DOI: 10.3390/make6010012 ISSN: 2504-4990

Algorithmic Information Theory for the Precise Engineering of Flexible Material Mechanics

Liang Luo, George K. Stylios
  • Artificial Intelligence
  • Engineering (miscellaneous)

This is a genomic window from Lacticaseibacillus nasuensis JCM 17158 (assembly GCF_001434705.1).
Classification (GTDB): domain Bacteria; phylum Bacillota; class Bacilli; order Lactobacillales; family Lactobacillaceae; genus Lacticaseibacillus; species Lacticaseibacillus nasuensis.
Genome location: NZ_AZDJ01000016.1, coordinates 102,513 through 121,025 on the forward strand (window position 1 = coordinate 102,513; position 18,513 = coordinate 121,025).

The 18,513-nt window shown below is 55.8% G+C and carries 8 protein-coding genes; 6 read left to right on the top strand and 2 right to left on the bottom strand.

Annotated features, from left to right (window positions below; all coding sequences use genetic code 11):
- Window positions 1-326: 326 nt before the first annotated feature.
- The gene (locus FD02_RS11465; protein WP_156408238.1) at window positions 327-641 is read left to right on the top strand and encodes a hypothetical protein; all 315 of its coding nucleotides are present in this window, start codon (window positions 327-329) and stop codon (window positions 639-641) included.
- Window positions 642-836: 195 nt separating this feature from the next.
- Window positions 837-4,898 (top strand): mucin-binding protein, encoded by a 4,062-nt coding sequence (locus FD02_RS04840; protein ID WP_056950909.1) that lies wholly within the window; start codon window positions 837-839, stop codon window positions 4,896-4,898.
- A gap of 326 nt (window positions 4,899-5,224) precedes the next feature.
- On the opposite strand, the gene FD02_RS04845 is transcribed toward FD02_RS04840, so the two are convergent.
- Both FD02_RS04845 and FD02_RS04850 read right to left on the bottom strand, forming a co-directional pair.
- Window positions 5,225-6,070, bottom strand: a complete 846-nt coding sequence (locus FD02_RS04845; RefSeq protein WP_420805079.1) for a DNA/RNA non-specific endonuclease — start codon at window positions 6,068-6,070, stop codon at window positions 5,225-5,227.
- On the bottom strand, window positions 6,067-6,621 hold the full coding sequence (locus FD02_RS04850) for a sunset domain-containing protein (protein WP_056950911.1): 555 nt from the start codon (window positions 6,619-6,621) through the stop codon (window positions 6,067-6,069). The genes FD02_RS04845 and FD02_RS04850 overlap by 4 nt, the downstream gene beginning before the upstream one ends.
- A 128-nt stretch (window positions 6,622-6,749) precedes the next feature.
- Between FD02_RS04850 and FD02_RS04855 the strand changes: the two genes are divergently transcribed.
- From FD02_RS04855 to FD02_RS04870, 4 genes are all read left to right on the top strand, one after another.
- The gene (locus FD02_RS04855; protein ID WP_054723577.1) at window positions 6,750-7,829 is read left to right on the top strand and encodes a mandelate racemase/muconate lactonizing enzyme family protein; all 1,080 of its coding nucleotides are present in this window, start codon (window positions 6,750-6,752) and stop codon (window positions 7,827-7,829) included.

The structure of fibrous assemblies is highly complex, being both random and regular at the same time, which leads to the complexity of its mechanical behaviour. Using algorithms such as machine learning to process complex mechanical property data requires consideration and understanding of its information principles. There are many different methods and instruments for measuring flexible material mechanics, and many different mechanics models exist. There is a need for an evaluation method to determine how close the results they obtain are to the real material mechanical behaviours. This paper considers and investigates measurements, data, models and simulations of fabric’s low-stress mechanics from an information perspective. The simplification of measurements and models will lead to a loss of information and, ultimately, a loss of authenticity in the results. Kolmogorov complexity is used as a tool to analyse and evaluate the algorithmic information content of multivariate nonlinear relationships of fabric stress and strain. The loss of algorithmic information content resulting from simplified approaches to various material measurements, models and simulations is also evaluated. For example, ignoring the friction hysteresis component in the material mechanical data can cause the model and simulation to lose more than 50% of the algorithm information, whilst the average loss of information using uniaxial measurement data can be as high as 75%. The results of this evaluation can be used to determine the authenticity of measurements and models and to identify the direction for new measurement instrument development and material mechanics modelling. It has been shown that a vast number of models, which use unary relationships to describe fabric behaviour and ignore the presence of frictional hysteresis, are inaccurate because they hold less than 12% of real fabric mechanics data. The paper also explores the possibility of compressing the measurement data of fabric mechanical properties.

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